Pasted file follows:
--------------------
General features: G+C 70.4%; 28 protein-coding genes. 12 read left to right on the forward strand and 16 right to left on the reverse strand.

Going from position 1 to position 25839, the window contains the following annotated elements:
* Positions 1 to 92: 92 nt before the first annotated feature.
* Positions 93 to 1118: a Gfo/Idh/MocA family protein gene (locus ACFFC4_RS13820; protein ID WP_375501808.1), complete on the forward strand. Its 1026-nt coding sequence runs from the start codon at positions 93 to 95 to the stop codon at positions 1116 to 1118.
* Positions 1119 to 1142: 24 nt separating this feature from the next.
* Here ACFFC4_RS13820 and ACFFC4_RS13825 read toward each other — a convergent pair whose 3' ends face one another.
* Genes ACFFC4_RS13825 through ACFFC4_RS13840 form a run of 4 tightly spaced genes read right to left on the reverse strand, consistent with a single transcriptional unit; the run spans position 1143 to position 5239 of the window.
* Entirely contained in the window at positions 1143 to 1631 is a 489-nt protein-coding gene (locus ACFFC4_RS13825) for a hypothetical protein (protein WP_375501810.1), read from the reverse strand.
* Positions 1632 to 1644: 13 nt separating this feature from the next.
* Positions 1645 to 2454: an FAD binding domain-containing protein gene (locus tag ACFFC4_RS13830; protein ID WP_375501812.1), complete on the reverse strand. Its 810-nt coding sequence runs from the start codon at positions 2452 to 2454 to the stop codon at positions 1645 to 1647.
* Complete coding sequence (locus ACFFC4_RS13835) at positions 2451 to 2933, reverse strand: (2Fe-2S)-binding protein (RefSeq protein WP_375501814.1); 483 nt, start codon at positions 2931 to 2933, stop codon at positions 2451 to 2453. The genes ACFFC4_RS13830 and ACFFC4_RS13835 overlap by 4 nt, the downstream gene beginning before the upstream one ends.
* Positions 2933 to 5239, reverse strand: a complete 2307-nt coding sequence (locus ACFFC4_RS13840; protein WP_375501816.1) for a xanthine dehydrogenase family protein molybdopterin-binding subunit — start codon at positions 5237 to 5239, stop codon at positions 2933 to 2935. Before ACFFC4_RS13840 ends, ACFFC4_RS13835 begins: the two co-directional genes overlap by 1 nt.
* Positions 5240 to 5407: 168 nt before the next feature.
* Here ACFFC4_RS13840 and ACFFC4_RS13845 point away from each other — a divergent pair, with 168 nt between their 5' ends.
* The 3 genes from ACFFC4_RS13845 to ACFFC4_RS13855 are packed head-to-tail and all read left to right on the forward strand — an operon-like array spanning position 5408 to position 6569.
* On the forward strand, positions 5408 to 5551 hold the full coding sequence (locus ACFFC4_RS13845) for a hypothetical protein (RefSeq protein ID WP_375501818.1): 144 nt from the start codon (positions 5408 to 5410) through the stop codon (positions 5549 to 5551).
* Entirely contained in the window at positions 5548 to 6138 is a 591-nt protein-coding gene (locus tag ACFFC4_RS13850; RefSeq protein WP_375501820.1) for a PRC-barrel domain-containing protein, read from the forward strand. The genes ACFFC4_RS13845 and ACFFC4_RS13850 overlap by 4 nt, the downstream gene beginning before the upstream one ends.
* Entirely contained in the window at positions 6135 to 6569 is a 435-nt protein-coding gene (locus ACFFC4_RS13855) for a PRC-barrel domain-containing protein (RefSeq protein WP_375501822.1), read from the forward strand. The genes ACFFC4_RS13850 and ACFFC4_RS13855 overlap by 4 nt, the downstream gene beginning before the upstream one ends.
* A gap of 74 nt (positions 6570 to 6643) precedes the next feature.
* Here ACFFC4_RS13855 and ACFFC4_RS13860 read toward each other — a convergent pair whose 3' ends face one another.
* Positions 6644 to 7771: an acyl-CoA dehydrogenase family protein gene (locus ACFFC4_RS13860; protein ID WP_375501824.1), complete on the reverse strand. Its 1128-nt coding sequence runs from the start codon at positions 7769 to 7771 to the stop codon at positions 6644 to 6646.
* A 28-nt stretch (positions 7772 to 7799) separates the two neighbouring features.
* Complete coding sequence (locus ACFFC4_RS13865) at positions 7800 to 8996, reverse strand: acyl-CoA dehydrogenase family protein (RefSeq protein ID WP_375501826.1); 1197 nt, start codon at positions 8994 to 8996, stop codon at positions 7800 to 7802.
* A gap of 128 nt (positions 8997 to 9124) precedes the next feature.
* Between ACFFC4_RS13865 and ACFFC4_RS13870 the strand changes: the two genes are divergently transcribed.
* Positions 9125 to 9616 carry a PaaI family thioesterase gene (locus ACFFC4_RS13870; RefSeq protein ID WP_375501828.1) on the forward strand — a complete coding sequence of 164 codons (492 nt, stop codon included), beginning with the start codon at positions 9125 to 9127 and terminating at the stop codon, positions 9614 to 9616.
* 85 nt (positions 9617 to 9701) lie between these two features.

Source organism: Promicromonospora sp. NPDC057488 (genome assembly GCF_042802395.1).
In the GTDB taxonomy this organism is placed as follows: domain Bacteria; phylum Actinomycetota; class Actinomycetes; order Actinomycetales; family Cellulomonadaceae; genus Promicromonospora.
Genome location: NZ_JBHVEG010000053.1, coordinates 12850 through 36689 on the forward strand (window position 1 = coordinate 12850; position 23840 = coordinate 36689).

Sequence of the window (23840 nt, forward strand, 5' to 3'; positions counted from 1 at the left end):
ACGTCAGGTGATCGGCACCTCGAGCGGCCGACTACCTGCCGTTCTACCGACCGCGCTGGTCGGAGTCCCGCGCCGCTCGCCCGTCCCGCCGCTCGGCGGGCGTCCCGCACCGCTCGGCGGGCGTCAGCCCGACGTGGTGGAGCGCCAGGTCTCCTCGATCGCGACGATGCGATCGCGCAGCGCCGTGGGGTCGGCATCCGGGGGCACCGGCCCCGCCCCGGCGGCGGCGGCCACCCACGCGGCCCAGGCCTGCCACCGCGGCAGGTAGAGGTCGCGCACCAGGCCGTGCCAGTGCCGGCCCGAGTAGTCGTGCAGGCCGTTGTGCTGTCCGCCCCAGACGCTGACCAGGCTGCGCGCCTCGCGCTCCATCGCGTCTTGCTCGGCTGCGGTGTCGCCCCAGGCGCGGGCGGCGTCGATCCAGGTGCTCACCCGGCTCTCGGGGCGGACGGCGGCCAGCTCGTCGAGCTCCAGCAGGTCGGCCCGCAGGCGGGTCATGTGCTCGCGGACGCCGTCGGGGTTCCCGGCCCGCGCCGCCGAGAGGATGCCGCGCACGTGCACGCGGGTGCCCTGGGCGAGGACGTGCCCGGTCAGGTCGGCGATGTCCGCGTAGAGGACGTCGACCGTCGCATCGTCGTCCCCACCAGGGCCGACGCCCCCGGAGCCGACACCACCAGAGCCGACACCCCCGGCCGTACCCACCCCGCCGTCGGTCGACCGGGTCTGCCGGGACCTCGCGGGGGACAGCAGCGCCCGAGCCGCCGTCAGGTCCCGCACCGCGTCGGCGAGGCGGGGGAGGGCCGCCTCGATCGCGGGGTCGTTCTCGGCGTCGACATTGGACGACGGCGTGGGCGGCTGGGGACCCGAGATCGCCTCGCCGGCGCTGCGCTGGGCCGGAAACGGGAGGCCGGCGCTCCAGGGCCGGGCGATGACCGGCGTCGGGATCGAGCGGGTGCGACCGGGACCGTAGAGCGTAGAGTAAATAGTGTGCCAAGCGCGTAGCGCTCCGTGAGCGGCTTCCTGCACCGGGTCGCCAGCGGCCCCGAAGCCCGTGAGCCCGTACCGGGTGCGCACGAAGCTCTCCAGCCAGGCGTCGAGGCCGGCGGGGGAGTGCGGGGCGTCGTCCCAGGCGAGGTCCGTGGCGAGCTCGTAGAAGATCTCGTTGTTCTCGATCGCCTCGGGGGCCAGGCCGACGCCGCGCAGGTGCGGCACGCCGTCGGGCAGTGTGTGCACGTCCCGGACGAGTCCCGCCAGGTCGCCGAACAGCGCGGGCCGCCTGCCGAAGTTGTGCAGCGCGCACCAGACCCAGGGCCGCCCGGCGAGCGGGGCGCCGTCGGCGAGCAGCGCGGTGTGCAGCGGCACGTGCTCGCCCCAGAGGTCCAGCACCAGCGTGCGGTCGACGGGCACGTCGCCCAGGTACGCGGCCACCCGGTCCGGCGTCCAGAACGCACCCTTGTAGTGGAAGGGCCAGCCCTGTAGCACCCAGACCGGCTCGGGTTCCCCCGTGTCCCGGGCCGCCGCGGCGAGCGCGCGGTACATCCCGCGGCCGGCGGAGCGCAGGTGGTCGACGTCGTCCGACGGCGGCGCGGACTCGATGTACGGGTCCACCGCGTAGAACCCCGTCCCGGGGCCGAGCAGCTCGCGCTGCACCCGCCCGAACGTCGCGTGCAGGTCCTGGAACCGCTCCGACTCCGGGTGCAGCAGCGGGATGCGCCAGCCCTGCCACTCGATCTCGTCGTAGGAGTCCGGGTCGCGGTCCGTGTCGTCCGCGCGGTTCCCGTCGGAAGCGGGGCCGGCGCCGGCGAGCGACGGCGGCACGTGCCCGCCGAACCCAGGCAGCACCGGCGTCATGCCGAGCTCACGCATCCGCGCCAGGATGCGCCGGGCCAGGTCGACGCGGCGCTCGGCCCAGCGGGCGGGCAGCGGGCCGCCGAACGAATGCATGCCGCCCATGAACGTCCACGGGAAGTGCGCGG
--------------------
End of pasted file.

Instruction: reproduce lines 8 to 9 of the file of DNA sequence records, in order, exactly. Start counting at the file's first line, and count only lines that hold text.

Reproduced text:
* Entirely contained in the window at positions 1143 to 1631 is a 489-nt protein-coding gene (locus ACFFC4_RS13825) for a hypothetical protein (protein WP_375501810.1), read from the reverse strand.
* Positions 1632 to 1644: 13 nt separating this feature from the next.